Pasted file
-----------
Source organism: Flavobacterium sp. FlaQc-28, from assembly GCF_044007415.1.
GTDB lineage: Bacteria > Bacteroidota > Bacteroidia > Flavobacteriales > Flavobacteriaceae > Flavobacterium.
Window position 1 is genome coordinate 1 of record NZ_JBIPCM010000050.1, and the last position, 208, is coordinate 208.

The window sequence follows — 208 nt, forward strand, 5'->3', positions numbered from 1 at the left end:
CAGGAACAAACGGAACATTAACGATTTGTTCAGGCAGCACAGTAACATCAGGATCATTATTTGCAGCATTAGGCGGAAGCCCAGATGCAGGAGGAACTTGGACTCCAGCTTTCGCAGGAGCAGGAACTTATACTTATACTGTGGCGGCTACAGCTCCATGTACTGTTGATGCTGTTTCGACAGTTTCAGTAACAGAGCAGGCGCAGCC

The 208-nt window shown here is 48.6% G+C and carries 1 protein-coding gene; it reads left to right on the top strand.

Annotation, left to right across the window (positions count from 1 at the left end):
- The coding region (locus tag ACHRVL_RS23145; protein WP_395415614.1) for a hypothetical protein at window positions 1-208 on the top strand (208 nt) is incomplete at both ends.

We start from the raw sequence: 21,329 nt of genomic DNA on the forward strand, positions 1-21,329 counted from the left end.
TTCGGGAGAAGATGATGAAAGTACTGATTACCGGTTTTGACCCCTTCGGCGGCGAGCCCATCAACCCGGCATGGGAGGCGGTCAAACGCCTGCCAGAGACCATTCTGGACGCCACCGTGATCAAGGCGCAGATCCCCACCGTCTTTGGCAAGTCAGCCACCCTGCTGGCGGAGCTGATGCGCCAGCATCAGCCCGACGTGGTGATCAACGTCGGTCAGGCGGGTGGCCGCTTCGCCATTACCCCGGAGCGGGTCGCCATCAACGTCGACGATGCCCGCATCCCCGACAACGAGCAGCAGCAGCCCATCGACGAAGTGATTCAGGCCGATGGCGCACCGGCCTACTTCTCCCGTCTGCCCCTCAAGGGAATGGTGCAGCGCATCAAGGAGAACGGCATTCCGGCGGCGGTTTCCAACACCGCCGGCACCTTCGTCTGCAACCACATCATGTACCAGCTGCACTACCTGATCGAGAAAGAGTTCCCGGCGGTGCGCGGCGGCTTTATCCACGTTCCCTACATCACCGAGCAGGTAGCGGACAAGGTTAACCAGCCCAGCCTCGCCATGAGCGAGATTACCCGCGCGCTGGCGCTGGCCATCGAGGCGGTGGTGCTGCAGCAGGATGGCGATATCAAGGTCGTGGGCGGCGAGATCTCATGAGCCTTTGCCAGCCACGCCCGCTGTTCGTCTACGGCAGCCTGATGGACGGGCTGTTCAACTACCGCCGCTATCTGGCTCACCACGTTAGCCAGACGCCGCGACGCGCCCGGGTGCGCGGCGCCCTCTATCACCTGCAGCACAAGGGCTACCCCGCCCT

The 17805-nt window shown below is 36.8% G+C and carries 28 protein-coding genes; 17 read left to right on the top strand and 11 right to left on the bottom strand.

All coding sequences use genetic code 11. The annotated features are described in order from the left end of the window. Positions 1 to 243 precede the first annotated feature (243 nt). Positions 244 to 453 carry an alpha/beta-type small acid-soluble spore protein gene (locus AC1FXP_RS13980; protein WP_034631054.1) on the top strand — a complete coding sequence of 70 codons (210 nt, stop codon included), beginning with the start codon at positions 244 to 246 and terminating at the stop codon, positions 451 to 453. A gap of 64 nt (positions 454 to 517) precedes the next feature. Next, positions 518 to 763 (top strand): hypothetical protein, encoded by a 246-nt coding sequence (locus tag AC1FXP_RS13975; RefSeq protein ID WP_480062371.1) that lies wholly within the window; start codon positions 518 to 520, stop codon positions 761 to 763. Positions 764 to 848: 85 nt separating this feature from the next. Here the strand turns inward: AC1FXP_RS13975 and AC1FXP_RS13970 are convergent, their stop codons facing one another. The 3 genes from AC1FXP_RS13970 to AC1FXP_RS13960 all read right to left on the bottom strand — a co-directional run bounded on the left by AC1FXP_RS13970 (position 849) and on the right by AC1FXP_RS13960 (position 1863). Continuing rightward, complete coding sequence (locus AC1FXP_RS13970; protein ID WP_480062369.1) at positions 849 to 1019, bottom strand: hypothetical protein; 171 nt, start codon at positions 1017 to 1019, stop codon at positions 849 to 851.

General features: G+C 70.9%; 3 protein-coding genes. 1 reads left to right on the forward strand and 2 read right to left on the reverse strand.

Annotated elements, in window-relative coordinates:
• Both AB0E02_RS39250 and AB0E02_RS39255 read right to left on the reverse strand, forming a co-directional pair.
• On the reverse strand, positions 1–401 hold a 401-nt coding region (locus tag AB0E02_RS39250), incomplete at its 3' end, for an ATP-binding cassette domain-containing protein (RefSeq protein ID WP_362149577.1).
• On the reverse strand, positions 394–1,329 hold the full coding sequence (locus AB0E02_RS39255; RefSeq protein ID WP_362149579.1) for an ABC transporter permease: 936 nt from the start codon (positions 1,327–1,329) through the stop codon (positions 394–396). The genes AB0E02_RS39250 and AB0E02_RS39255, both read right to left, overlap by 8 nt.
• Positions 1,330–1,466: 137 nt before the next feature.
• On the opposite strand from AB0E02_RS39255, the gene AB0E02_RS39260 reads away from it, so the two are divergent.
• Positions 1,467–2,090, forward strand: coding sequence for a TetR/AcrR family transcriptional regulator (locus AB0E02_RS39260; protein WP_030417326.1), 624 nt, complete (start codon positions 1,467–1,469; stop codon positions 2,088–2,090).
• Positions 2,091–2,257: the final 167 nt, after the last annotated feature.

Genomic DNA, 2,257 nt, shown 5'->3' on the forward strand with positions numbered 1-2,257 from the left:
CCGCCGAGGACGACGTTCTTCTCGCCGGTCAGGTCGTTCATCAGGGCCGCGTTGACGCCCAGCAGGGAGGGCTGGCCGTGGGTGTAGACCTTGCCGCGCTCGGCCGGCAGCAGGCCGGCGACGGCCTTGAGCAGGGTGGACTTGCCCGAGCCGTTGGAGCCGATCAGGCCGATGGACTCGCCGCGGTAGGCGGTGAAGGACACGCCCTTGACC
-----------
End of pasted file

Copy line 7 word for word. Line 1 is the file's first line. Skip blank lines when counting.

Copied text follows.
Annotation, left to right across the window (positions count from 1 at the left end):